Picking up the malodorous bucket and his father’s haversack from the top of the preceding row, Steven continued to mimic the planting ritual he had seen his father do in years’ past.

Systematically pacing off ten-foot increments, Steven knelt, laid the head of a sun perch, and encircled it with the three sisters.

As new head-of-family, providence was his to command.



Written for The Carrot Ranch Flash Fiction Challenge. Requirements: September 21, 2017 prompt: In 99 words (no more, no less) write a story about what it is to gather a harvest. You can use the phrase or show what it means without using the words. Go where the prompt leads.

A Father’s Blessing

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A Father’s Blessing




“Pap-pa, Esmeralda. She’s the one I’ve been telling you about.”

Freddie lost his father.   Lost?  No… He just left.

And Freddie appeared.  Assisting with weeding and mowing… shooting hoops in the driveway… caring for the Dane when I’m away.

The two are aglow.

For a bride, so many traditions.  Something old… new… borrowed… blue.

Nothing for the groom. Marriage license. Money. Rehearsal dinner. More money. Honeymoon. Even more money.

If a groom has no roots of his own… it’s hard to grow.

I wonder… my fingers encircle the ring I’ve worn faithfully since Sara’s passing.

“Freddie… if you’d like it.”



Written for The Carrot Ranch Flash Fiction Challenge. Requirements: April 13, 2017 prompt: In 99 words (no more, no less) write about a ring. Keep the definition to that of a piece of jewelry. Whose ring is it and what’s its significance? Go where the prompt leads.

Egg-actly: The Beginning

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“540 billion years ago.”

“You’re quite sure?”

“Of course I’m sure. The computers confirm it.”

“But wasn’t The Big Bang 14 billion years ago?”

“Yes! Isn’t this exciting?”

“But how are you going to explain it?”

“Scientifically, of course. Everyone knows- even in the beginning- you can’t make something out of nothing. The Law of Conservation. We just never knew what was here pre-Big Bang.”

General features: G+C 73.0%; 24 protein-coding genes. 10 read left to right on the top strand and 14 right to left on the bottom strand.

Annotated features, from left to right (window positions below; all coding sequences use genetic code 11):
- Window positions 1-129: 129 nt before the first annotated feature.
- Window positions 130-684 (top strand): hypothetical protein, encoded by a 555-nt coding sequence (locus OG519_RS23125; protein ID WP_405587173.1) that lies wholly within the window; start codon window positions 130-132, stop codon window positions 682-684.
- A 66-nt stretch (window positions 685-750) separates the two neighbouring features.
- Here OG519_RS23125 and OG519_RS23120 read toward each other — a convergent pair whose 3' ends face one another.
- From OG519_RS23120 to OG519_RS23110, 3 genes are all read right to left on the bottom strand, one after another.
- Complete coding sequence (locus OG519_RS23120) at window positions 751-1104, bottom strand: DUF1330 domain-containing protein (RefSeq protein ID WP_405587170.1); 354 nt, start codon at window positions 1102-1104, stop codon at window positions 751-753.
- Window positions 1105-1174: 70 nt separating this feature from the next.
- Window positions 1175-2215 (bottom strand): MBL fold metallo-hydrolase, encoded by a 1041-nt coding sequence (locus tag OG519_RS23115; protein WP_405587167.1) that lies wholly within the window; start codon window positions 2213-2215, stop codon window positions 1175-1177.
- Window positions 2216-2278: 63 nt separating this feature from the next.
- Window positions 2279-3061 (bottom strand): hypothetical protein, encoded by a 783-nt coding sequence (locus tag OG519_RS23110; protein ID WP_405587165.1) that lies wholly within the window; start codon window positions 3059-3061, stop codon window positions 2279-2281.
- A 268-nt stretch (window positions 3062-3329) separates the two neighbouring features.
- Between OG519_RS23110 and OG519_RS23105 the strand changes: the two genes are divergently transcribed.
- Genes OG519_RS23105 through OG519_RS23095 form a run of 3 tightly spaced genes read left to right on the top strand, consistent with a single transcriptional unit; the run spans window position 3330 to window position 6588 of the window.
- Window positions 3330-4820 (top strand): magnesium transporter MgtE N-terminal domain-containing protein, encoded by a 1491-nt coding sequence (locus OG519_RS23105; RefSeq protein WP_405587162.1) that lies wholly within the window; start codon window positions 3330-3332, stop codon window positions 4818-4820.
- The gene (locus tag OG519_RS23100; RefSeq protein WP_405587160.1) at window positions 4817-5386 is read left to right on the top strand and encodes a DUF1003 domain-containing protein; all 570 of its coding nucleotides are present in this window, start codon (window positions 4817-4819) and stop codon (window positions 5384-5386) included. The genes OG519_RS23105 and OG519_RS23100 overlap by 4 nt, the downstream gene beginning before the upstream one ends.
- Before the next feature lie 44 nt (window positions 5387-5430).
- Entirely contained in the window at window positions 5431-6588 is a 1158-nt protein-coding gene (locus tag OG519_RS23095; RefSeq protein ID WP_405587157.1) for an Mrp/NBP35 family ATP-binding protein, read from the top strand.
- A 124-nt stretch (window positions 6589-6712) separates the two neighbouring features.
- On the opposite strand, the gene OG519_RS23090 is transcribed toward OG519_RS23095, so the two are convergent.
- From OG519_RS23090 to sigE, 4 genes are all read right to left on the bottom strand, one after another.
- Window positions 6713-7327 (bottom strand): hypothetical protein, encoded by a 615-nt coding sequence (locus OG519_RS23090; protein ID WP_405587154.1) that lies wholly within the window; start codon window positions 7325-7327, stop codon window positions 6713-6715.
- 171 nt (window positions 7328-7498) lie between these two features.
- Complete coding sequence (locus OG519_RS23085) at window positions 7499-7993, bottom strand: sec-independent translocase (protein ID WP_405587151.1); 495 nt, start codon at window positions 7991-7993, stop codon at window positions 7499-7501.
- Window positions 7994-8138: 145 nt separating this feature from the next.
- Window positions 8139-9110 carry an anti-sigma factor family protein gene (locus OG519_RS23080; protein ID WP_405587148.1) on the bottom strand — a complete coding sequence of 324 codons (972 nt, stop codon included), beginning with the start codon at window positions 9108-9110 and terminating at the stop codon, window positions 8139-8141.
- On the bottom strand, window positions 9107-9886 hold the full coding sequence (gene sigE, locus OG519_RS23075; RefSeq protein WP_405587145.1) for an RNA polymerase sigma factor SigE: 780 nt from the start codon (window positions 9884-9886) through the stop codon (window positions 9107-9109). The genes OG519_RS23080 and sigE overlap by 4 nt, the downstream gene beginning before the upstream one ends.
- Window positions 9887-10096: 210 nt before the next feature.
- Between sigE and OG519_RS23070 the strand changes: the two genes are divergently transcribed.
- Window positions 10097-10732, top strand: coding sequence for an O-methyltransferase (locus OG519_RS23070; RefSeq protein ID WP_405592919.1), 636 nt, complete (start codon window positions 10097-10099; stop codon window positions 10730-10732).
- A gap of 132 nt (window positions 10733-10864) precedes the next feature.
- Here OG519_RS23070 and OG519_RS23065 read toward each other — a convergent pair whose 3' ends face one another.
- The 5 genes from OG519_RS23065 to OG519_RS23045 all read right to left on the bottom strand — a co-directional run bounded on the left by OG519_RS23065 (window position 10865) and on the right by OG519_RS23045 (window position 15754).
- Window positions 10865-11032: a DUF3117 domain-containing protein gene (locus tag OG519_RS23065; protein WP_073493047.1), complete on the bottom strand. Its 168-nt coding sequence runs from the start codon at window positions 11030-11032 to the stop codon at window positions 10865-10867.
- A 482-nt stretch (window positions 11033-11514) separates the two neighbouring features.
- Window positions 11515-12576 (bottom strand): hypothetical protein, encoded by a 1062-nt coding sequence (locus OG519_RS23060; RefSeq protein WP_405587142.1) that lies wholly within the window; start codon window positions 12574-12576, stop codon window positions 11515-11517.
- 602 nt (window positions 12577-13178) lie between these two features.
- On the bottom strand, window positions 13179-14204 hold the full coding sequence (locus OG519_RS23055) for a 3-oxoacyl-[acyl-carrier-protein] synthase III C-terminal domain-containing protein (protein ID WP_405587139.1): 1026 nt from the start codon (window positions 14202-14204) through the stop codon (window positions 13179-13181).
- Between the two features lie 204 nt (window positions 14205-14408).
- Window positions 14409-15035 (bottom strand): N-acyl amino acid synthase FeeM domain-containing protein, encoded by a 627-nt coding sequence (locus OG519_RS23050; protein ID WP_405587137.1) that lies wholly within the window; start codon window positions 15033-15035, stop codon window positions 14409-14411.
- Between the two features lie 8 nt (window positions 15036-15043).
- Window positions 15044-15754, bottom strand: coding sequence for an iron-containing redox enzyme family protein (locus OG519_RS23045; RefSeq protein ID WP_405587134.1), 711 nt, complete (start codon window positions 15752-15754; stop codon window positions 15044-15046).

“And now you know?”

“Indubitably. For a bang like that, there had to be a massive built-up of pressure. Probably gases. And then something causes an igniting.”

‘So you’ve found it?”

“The primordial eggshell.”



Written for The Carrot Ranch Flash Fiction Challenge: Requirements: April 6, 2017 prompt: In 99 words (no more, no less) write about a creation myth. You can write your own, use one in a story or create tension (or comparability) between science and culture on the topic of creation. Go where the prompt leads leads.

Hello… Good-Bye

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“Good morning.”

Standing at my door, I greet every one of them.

Most years, by now, they greet me back.

Not this year.

“I glad to see you today. I missed you yesterday.”

Agnes had been absent… again.

Her parents- between homes.

I wish I could do more.

Was that a small smile?

Here comes Aaron, the perpetual fist-bumper.

He always pulls his fist away before contact.

Small moments of coolness are important.

I grin… Then I step forward and bump fists before he can retreat.

He grins and sprints down the stairs.

“You cheated!” he yells in flight.



Written for The Carrot Ranch Flash Fiction Writing Challenge. RequirementsMarch 30, 2017 prompt: In 99 words (no more, no less) write a hello or a goodbye. You can pick any greeting that grabs you from howdy to fare thee well. It will be interesting to see how the collection intertwines the opposite greetings. Go where the prompt leads you.